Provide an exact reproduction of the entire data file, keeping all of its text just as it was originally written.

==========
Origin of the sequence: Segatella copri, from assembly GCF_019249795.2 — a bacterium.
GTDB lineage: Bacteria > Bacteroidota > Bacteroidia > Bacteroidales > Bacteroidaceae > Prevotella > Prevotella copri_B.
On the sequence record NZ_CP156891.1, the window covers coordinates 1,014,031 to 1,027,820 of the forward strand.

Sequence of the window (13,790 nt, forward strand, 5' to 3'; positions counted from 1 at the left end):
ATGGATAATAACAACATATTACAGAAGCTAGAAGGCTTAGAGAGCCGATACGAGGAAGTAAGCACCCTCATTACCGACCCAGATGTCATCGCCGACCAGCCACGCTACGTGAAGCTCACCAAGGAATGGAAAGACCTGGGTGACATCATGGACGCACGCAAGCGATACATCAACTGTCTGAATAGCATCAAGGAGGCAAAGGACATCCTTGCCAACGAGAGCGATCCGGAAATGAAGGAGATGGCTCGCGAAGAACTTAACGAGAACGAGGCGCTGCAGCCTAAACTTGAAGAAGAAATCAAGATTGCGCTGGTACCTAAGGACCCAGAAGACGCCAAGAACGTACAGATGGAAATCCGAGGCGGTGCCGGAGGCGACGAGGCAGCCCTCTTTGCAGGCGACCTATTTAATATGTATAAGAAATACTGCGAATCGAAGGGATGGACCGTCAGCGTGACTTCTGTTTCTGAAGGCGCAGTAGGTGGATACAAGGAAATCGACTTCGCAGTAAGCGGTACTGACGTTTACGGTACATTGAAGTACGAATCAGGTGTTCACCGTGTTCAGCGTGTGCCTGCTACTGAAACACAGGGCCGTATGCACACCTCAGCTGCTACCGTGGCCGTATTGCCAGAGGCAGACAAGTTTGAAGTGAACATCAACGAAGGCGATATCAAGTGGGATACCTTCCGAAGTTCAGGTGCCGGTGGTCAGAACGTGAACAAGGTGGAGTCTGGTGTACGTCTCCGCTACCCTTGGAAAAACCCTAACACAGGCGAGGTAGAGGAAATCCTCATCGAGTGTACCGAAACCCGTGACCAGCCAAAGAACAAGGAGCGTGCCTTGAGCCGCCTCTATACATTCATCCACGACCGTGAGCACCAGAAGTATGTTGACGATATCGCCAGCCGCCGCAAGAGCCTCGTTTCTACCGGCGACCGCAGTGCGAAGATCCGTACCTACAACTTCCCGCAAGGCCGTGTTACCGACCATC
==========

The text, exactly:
Origin of the sequence: Segatella copri, from assembly GCF_019249795.2 — a bacterium.
GTDB lineage: Bacteria > Bacteroidota > Bacteroidia > Bacteroidales > Bacteroidaceae > Prevotella > Prevotella copri_B.
On the sequence record NZ_CP156891.1, the window covers coordinates 1,014,031 to 1,027,820 of the forward strand.

Sequence of the window (13,790 nt, forward strand, 5' to 3'; positions counted from 1 at the left end):
ATGGATAATAACAACATATTACAGAAGCTAGAAGGCTTAGAGAGCCGATACGAGGAAGTAAGCACCCTCATTACCGACCCAGATGTCATCGCCGACCAGCCACGCTACGTGAAGCTCACCAAGGAATGGAAAGACCTGGGTGACATCATGGACGCACGCAAGCGATACATCAACTGTCTGAATAGCATCAAGGAGGCAAAGGACATCCTTGCCAACGAGAGCGATCCGGAAATGAAGGAGATGGCTCGCGAAGAACTTAACGAGAACGAGGCGCTGCAGCCTAAACTTGAAGAAGAAATCAAGATTGCGCTGGTACCTAAGGACCCAGAAGACGCCAAGAACGTACAGATGGAAATCCGAGGCGGTGCCGGAGGCGACGAGGCAGCCCTCTTTGCAGGCGACCTATTTAATATGTATAAGAAATACTGCGAATCGAAGGGATGGACCGTCAGCGTGACTTCTGTTTCTGAAGGCGCAGTAGGTGGATACAAGGAAATCGACTTCGCAGTAAGCGGTACTGACGTTTACGGTACATTGAAGTACGAATCAGGTGTTCACCGTGTTCAGCGTGTGCCTGCTACTGAAACACAGGGCCGTATGCACACCTCAGCTGCTACCGTGGCCGTATTGCCAGAGGCAGACAAGTTTGAAGTGAACATCAACGAAGGCGATATCAAGTGGGATACCTTCCGAAGTTCAGGTGCCGGTGGTCAGAACGTGAACAAGGTGGAGTCTGGTGTACGTCTCCGCTACCCTTGGAAAAACCCTAACACAGGCGAGGTAGAGGAAATCCTCATCGAGTGTACCGAAACCCGTGACCAGCCAAAGAACAAGGAGCGTGCCTTGAGCCGCCTCTATACATTCATCCACGACCGTGAGCACCAGAAGTATGTTGACGATATCGCCAGCCGCCGCAAGAGCCTCGTTTCTACCGGCGACCGCAGTGCGAAGATCCGTACCTACAACTTCCCGCAAGGCCGTGTTACCGACCATC